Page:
What I claim as my invention is:

1. A ground urn apparatus which comprises a Well to receive an urn, a anged ground plate disposed on the ground at the top of the well and having an aperture in the flange thereof, a cover detachably disposed on top of the plate, said cover having a slightly elevated horizontally extending iinger, an urn suspended in the well on the ground plate, a socket on the urn, a dependent lug on the cover and having a cam-shaped edge to engage with a wall of said socket to frictionally lock the cover to the urn, and a chain connected at one end to the cover and at the other end to the urn and passing through said aperture.

2. A ground urn apparatus which comprises a well to receive an urn, a anged ground plate disposed on the ground at the top ofthe Well, a metal shell forming avlining for the well and fixed to the ground plate, said ground plate ange having an aperture therein, a cover detachably disposed on top of the ground plate, said cover having a slightly elevated horizontally extending finger, an urn suspended in the well on the ground plate, a socket on the urn, a dependent lug on the cover and having a cam-shaped edge to engage with a wall of said socket to frictionally lock the cover to the urn, and a chain connected at one end to the cover and at the other end to the urn and passing through said aperture.

3. A ground urn apparatus which comprises a Well to receive an urn, a ground plate disposed on the ground at the top of the well, a shell lining the well, ngers o-n the ground plate dependent therefrom and connected to the shell, theground plate having a cup-shaped recess, the bottom of which is formed by an inwardly projecting ringlike flange having an aperture therein, a plurality of seats on the upper surface of the iiange, an urn having projecting ears at its upper end adapted to rest in said seats, a cover disposed on top of the ground plate, a dependent nger on the cover, said urn having a socket to receive said nger, a second socket on the urn opposite the first mentioned socket, and a dependent lug on the cover and having a cam-shaped edge to engage with a wall of said second socket to frctionally lock the cover to the urn.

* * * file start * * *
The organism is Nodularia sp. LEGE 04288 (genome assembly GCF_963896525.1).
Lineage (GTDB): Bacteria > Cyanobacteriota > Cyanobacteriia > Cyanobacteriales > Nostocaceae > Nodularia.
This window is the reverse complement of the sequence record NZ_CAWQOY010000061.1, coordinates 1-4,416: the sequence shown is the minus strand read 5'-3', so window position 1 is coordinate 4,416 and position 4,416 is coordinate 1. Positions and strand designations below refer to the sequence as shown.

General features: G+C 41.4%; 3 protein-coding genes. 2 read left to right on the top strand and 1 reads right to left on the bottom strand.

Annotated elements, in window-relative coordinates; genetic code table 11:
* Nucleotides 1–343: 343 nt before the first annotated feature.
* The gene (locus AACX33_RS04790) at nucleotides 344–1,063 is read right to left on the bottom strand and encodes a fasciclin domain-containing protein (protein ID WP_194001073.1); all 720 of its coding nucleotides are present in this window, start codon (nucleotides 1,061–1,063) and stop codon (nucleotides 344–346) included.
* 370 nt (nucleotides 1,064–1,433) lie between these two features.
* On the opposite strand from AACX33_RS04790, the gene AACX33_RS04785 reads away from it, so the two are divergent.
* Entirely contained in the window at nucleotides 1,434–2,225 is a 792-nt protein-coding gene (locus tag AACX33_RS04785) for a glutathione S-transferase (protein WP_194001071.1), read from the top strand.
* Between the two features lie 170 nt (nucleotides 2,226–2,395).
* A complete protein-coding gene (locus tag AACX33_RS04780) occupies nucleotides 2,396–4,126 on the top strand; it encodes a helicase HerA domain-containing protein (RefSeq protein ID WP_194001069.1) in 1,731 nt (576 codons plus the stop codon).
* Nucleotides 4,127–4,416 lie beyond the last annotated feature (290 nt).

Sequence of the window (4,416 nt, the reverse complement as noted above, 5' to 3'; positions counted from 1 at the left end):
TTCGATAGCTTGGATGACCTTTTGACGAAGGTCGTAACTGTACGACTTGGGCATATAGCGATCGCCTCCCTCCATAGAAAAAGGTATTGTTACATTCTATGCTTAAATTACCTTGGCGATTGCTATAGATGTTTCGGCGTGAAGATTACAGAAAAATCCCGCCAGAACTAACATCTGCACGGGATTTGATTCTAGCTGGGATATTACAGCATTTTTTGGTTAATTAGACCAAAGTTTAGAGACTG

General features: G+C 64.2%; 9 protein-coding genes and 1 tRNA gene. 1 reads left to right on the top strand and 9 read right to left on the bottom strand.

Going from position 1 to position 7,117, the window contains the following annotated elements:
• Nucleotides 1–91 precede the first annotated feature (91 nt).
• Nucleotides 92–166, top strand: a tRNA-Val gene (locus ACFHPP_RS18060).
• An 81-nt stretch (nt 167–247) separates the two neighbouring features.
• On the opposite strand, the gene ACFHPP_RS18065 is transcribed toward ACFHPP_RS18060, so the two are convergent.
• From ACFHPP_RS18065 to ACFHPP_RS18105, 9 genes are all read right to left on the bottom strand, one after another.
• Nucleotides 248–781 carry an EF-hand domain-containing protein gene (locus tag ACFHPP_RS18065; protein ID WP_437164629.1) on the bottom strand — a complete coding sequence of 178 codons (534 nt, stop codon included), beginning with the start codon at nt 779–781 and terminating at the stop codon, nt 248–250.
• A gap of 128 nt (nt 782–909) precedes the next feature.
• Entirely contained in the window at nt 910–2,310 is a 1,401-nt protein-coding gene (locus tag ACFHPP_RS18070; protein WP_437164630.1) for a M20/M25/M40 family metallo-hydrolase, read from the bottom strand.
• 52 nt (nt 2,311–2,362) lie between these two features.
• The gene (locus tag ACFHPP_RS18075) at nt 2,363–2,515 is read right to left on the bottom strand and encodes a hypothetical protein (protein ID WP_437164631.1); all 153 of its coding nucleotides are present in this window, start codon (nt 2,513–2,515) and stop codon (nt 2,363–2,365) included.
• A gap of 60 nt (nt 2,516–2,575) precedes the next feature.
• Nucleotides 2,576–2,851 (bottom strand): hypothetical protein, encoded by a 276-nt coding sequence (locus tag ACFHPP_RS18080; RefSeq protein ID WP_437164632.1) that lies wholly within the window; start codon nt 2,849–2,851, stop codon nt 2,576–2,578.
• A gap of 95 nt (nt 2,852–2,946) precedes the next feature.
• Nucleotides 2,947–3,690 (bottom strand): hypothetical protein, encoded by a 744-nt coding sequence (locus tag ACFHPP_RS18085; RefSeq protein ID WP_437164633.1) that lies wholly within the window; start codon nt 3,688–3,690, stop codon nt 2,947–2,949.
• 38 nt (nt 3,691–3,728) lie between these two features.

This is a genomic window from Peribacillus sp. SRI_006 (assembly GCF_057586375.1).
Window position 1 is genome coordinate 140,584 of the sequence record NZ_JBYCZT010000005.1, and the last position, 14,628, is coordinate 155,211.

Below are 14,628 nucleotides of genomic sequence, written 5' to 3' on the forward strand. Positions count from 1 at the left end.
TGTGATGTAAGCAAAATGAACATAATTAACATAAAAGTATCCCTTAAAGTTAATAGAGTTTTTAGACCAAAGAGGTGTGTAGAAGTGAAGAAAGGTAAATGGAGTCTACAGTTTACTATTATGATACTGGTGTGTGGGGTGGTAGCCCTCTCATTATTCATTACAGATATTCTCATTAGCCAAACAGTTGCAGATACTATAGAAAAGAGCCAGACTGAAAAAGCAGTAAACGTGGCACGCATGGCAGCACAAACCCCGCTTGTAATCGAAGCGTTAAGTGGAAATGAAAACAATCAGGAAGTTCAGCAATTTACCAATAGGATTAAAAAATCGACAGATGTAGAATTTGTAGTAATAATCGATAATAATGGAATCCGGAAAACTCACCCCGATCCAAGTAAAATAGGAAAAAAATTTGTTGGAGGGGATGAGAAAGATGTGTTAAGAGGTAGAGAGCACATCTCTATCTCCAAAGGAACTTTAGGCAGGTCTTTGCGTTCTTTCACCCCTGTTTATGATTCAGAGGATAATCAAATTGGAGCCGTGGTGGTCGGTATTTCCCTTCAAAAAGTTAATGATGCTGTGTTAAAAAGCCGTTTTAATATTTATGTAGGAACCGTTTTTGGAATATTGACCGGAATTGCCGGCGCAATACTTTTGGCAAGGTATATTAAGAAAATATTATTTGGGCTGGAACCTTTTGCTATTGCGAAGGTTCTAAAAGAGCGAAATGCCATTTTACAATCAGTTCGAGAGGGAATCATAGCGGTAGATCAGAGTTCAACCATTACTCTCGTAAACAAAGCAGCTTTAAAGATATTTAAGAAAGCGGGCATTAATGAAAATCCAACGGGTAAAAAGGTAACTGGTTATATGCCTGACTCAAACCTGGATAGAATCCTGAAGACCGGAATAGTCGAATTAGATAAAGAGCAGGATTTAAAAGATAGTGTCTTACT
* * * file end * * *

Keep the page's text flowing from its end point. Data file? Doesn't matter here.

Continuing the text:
4. A ground urn apparatus which comprises a well to receive an urn, a ground plate disposed on the ground at the top of the well, a shell lining the well, fingers on the ground plate dependent therefrom and connected to the shell, the ground plate having a cup-shaped recess, the bottom of which is formed by an inwardly projecting ringlike flange having an aperture therein, a plurality of seats on the upper surface of the flange, an urn having projecting ears at its upper end adapted to rest in said seats, a cover disposed on top of the ground plate, a dependent finger on the cover, said urn having a socket to receive said nger, a second socket on the urn opposite the first mentioned socket, a dependent lug on the cover and having a cam-shaped edge to engage with a wall of said second socket to frictionally lock the cover to the urn, and a chain connected to the under side of the cover and passing through the aperture in said ground plate flange, the other end of the chain'connected to the outside of the urn adjacent the bottom thereon within the well.

AXEL S. CARLSON.

REFERENCES CITED The following references are of record in the file of this patent:

UNITED STATES PATENTS Number Name Date 638,334 Hobert Dec. 5, 1899 1,301,676 Fitzgerald Apr. 22, 1919 2,099,329 Comstock et al Nov. 16, 1937 2,488,924 Meierjohany Nov. 22, 1949 FOREIGN PATENTS Number Country Date 291,915 Great Britain June 14, 1928

Patent Citations
Cited PatentFiling datePublication dateApplicantTitle
US638334 *May 16, 1899Dec 5, 1899Clayton HobertMilk-can.
US1301676 *Jan 2, 1918Apr 22, 1919Thomas W FitzgeraldContainer-cover.
US2099329 *May 19, 1936Nov 16, 1937Ornamental Specialties IncCombination grave marker and flower holder
US2488924 *Dec 12, 1947Nov 22, 1949Ernest WenglerCemetery vase structure
GB291915A * Title not available
Referenced by
Citing PatentFiling datePublication dateApplicantTitle
US3001326 *Jul 25, 1958Sep 26, 1961W D Allen Mfg CoCemetery vase unit
US3050209 *May 5, 1960Aug 21, 1962Germaine Chad LGarbage receptacle
US4233891 *Nov 13, 1978Nov 18, 1980Restaurant Technology, Inc.Apparatus for making scrambled eggs
US5603401 *Sep 29, 1995Feb 18, 1997Brunner; Martin C.Storage apparatus
US5647108 *Mar 4, 1996Jul 15, 1997Taghulk Pty LimitedReceptacle for ashes of deceased
US6092330 *Sep 18, 1998Jul 25, 2000Pratt; RobertMemorial year round flower display
US6223466Oct 8, 1999May 1, 2001Daniel T. BillingsPlanting system
US8307584Sep 9, 2010Nov 13, 2012Matthews Resources, Inc.Tamper-proof vase
US8448388 *Nov 12, 2012May 28, 2013Matthew Resources, Inc.Tamper-proof vase
EP2390440A2 *Mar 9, 2011Nov 30, 2011Matthias EisenbacherUrn container with covering and anti-theft device
WO1993005747A1 *Sep 18, 1992Apr 1, 1993Capao Pty LimitedReceptacle for ashes of deceased
Classifications
U.S. Classification47/41.1, 220/301, 220/484
International ClassificationE04H13/00
Cooperative ClassificationE04H13/003
European ClassificationE04H13/00B